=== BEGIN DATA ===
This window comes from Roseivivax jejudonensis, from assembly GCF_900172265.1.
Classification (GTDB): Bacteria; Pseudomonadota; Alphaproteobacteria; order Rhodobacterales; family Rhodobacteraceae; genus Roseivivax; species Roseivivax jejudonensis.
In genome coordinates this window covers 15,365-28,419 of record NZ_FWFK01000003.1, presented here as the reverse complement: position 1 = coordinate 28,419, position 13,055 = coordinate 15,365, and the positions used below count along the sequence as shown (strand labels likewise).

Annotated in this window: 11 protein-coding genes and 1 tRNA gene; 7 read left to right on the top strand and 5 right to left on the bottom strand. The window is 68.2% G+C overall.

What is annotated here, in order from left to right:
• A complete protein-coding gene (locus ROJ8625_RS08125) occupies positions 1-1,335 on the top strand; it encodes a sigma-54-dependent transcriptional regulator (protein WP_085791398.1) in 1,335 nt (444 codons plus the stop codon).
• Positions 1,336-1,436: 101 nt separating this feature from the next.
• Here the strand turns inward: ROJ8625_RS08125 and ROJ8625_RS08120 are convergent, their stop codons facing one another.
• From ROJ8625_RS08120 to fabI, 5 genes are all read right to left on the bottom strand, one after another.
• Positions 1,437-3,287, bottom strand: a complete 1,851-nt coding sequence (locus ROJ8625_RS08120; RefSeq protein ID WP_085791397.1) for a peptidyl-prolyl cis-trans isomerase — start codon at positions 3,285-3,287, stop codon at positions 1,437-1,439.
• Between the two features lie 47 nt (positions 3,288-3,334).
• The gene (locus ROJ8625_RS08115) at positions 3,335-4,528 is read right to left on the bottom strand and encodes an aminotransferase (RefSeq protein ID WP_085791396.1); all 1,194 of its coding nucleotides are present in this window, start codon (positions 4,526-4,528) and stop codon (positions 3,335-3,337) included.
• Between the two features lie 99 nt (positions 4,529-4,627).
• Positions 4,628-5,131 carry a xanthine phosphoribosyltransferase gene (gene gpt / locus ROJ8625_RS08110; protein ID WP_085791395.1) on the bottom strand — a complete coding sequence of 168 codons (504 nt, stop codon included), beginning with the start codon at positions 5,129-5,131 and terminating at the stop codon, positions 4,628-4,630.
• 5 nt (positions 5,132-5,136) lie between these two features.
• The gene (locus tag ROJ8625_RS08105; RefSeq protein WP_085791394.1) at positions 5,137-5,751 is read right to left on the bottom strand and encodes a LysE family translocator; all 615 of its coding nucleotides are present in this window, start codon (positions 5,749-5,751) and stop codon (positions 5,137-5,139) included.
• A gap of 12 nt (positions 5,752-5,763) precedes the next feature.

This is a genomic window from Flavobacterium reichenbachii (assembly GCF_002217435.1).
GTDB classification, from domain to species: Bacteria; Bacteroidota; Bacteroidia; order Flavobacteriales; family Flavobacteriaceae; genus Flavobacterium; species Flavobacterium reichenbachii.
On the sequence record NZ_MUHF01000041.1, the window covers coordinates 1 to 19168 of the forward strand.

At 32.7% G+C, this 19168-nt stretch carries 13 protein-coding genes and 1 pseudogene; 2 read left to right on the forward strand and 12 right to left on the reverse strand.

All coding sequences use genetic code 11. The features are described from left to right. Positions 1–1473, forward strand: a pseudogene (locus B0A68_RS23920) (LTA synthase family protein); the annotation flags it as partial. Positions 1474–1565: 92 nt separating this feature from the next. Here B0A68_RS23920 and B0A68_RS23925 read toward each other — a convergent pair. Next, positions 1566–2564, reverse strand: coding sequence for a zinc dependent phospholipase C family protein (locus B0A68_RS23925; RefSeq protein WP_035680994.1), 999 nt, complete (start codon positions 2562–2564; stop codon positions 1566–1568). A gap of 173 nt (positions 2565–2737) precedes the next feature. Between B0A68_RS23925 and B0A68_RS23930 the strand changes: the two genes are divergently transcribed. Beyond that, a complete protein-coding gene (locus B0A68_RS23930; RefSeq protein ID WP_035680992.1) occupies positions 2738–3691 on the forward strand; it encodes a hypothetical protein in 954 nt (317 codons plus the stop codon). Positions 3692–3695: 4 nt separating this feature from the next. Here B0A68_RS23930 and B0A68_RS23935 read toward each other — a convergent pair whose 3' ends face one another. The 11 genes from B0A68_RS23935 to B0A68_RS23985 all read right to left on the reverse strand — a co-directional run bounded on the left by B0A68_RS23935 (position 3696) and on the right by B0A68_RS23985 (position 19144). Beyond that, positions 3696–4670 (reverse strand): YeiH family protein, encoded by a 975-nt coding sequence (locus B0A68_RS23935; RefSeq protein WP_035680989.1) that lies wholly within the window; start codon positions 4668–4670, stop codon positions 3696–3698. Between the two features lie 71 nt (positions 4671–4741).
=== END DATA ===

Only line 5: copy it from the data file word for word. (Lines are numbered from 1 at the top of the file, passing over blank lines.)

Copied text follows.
What is annotated here, in order from left to right: